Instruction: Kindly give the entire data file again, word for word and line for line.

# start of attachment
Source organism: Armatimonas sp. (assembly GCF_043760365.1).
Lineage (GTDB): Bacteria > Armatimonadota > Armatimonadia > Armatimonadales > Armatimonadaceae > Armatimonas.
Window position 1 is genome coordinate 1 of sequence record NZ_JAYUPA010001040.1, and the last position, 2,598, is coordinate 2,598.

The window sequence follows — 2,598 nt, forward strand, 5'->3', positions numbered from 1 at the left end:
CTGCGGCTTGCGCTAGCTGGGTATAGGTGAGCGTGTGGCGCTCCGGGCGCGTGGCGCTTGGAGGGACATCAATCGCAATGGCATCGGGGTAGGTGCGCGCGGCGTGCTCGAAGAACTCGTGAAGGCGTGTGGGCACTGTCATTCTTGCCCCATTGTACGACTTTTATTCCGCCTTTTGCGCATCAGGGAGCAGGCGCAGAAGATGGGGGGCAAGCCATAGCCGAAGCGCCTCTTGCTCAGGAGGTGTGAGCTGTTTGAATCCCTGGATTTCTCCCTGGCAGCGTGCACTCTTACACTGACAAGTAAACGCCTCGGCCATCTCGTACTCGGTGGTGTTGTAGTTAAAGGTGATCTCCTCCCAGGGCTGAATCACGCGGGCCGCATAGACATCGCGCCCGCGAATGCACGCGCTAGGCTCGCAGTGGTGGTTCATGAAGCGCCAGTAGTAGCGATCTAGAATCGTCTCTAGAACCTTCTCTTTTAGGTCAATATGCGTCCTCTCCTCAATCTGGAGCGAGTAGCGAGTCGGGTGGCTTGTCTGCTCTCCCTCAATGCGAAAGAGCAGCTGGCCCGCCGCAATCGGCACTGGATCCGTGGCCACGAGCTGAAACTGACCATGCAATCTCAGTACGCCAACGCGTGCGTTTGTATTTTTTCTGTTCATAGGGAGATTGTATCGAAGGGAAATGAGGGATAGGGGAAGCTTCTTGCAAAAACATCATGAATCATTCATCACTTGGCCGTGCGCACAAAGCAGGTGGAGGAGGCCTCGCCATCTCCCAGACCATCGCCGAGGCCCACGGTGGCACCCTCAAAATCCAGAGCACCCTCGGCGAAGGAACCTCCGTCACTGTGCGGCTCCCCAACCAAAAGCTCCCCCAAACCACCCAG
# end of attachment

Source organism: Armatimonas sp. (assembly GCF_043760365.1).
Lineage (GTDB): Bacteria > Armatimonadota > Armatimonadia > Armatimonadales > Armatimonadaceae > Armatimonas.
Window position 1 is genome coordinate 1 of sequence record NZ_JAYUPA010001040.1, and the last position, 2,598, is coordinate 2,598.

The window sequence follows — 2,598 nt, forward strand, 5'->3', positions numbered from 1 at the left end:
CTGCGGCTTGCGCTAGCTGGGTATAGGTGAGCGTGTGGCGCTCCGGGCGCGTGGCGCTTGGAGGGACATCAATCGCAATGGCATCGGGGTAGGTGCGCGCGGCGTGCTCGAAGAACTCGTGAAGGCGTGTGGGCACTGTCATTCTTGCCCCATTGTACGACTTTTATTCCGCCTTTTGCGCATCAGGGAGCAGGCGCAGAAGATGGGGGGCAAGCCATAGCCGAAGCGCCTCTTGCTCAGGAGGTGTGAGCTGTTTGAATCCCTGGATTTCTCCCTGGCAGCGTGCACTCTTACACTGACAAGTAAACGCCTCGGCCATCTCGTACTCGGTGGTGTTGTAGTTAAAGGTGATCTCCTCCCAGGGCTGAATCACGCGGGCCGCATAGACATCGCGCCCGCGAATGCACGCGCTAGGCTCGCAGTGGTGGTTCATGAAGCGCCAGTAGTAGCGATCTAGAATCGTCTCTAGAACCTTCTCTTTTAGGTCAATATGCGTCCTCTCCTCAATCTGGAGCGAGTAGCGAGTCGGGTGGCTTGTCTGCTCTCCCTCAATGCGAAAGAGCAGCTGGCCCGCCGCAATCGGCACTGGATCCGTGGCCACGAGCTGAAACTGACCATGCAATCTCAGTACGCCAACGCGTGCGTTTGTATTTTTTCTGTTCATAGGGAGATTGTATCGAAGGGAAATGAGGGATAGGGGAAGCTTCTTGCAAAAACATCATGAATCATTCATCACTTGGCCGTGCGCACAAAGCAGGTGGAGGAGGCCTCGCCATCTCCCAGACCATCGCCGAGGCCCACGGTGGCACCCTCAAAATCCAGAGCACCCTCGGCGAAGGAACCTCCGTCACTGTGCGGCTCCCCAACCAAAAGCTCCCCCAAACCACCCAG